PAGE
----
If autonan is turned on, then NaN values translated to _FillValue during reading (vice versa during writing). If autoscale is turned on, then variables are scaled using the scale_factor (default 1) and add_offset (default 0) attribute:

data_in_memory = scale_factor * data_on_disk + add_offset 

The following example shows how to enable autonan and autoscale:

nc = netcdf('myncfile.nc','c');
nc('dim1') = 5;
nc{'var1'} = ncdouble('dim1');
nv = nc{'var1'};
nv = autonan(nv,1);
nv = autoscale(nv,1);

String variables

Here is an example how to write a list of string variables "loc_short_name" into a netcdf file.

% data to write
loc_short_name(1,1:30) = "PONTA_DELGADA                 ";
loc_short_name(2,1:30) = "HORTA                         ";
loc_short_name(3,1:30) = "GIBRALTAR                     ";
loc_short_name(4,1:30) = "LISBOA                        ";
loc_short_name(5,1:30) = "AKUREYRI                      ";
loc_short_name(6,1:30) = "REYKJAVIK                     ";
loc_short_name(7,1:30) = "STYKKISHOLMUR                 ";

% creating netcdf file
nc = netcdf('filename','c');

% define dimensions
nc('loc') = 7;
nc('str') = 30;

% define and store variable loc_short_name
nc{'loc_short_name'} = ncchar('loc','str');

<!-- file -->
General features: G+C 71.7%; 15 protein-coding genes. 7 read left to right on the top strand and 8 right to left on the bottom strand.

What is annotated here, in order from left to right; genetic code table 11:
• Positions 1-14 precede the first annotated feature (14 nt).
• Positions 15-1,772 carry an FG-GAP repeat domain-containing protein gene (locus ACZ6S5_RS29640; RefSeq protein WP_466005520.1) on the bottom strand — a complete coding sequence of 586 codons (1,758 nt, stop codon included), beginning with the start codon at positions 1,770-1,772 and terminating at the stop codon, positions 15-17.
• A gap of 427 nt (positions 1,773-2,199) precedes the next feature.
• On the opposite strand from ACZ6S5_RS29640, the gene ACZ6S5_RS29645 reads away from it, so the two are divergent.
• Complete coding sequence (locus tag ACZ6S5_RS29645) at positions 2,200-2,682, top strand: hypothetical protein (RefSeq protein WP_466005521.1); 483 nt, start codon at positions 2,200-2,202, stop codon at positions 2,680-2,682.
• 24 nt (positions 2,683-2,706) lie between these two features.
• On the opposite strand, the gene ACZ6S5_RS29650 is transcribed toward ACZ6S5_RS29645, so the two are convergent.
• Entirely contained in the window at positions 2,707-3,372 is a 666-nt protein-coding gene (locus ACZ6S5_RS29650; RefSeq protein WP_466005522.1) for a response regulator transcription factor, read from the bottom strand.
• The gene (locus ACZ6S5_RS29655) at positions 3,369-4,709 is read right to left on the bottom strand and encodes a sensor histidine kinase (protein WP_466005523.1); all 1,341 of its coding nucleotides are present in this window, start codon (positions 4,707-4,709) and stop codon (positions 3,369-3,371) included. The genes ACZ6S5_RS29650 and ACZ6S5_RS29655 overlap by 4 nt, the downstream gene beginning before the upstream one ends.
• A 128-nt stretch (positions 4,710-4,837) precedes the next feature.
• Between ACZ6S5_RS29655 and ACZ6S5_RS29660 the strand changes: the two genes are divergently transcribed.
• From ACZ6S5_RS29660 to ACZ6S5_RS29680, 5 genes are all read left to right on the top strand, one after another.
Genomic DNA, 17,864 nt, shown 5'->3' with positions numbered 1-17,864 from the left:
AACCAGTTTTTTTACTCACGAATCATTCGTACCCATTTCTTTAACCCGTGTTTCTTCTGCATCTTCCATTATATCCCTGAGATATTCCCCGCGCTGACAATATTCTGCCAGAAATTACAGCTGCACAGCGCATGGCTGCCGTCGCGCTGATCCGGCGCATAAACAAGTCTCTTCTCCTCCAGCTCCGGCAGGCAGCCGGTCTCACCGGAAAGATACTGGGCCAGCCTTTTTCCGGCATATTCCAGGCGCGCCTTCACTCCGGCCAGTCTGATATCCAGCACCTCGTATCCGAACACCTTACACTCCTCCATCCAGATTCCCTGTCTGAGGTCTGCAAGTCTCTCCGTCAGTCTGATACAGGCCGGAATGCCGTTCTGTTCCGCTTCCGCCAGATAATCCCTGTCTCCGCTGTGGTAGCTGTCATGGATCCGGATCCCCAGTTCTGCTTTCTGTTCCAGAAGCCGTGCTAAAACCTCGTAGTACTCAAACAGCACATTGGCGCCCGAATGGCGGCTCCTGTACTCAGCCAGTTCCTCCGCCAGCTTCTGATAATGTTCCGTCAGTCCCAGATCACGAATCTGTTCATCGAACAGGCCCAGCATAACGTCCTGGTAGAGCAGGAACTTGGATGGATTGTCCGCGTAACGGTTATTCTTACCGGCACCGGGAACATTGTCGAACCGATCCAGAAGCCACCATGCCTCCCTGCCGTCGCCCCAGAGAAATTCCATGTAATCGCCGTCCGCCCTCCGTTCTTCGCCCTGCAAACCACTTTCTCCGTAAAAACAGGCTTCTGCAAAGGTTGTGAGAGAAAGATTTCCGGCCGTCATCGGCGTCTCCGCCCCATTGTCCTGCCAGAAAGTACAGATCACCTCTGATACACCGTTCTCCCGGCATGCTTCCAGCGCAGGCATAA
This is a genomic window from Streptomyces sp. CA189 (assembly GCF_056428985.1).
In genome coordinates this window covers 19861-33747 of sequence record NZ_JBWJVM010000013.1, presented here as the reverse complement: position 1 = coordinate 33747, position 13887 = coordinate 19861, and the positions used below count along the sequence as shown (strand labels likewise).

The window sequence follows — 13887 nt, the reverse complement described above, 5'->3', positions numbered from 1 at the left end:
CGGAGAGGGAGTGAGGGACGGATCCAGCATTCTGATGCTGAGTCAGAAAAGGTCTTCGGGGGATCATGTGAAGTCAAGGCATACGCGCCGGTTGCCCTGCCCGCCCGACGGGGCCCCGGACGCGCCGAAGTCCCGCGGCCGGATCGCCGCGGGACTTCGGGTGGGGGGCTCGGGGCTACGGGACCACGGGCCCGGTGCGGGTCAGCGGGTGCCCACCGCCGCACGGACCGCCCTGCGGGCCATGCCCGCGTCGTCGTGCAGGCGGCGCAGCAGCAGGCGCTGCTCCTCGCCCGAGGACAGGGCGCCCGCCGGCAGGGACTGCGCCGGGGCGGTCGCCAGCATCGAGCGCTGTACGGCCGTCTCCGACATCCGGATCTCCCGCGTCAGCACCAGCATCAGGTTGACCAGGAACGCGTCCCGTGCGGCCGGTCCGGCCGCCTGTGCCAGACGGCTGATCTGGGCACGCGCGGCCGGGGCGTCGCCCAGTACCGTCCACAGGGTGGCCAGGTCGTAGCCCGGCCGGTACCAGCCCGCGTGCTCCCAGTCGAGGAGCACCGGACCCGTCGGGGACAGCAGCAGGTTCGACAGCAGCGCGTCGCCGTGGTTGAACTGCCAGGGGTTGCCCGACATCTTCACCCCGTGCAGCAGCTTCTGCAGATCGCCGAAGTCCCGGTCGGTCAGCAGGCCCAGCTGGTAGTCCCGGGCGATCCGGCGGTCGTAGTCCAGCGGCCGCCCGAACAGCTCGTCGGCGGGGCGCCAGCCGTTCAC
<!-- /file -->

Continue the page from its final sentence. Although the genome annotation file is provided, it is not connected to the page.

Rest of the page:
nc{'loc_short_name'}(:) = loc_short_name;  

% close netcdf file


The file example_opendap.m shows how to use octcdf with a OPeNDAP server. Instead of using a NetCDF file name, you use a OPeNDAP URL. The following code is a minimal example showing how to download a subset of a variable from a OPeNDAP server.

% open a opendap URL
nc = netcdf('http://asterix.rsmas.miami.edu/thredds/dodsC/atl-ops-forecast/temp','r');

% download a subset of the variable temp
temp = nc{'temp'}(end,1,661:996,77:588);

% download the attribute "missing_value" and replace every
% occurrences by NaN in our local copy
temp(temp == nc{'temp'}.missing_value) = NaN;

% close the connection


recompile with -fPIC

On Linux with AMD 64 bit you are seeing:

`a local symbol' can not be used when making a shared object; recompile with -fPIC
/usr/lib/gcc/x86_64-linux-gnu/3.4.6/../../../../lib/libnetcdf.a: could not read symbols: Bad value

well, this means that your have to recompile NetCDF with the option -fPIC:

./configure --with-pic

HDF5 library version mismatched error

Error while reading a netcdf 4 file:

Warning! ***HDF5 library version mismatched error***
The HDF5 header files used to compile this application do not match
the version used by the HDF5 library to which this application is linked.
Data corruption or segmentation faults may occur if the application continues.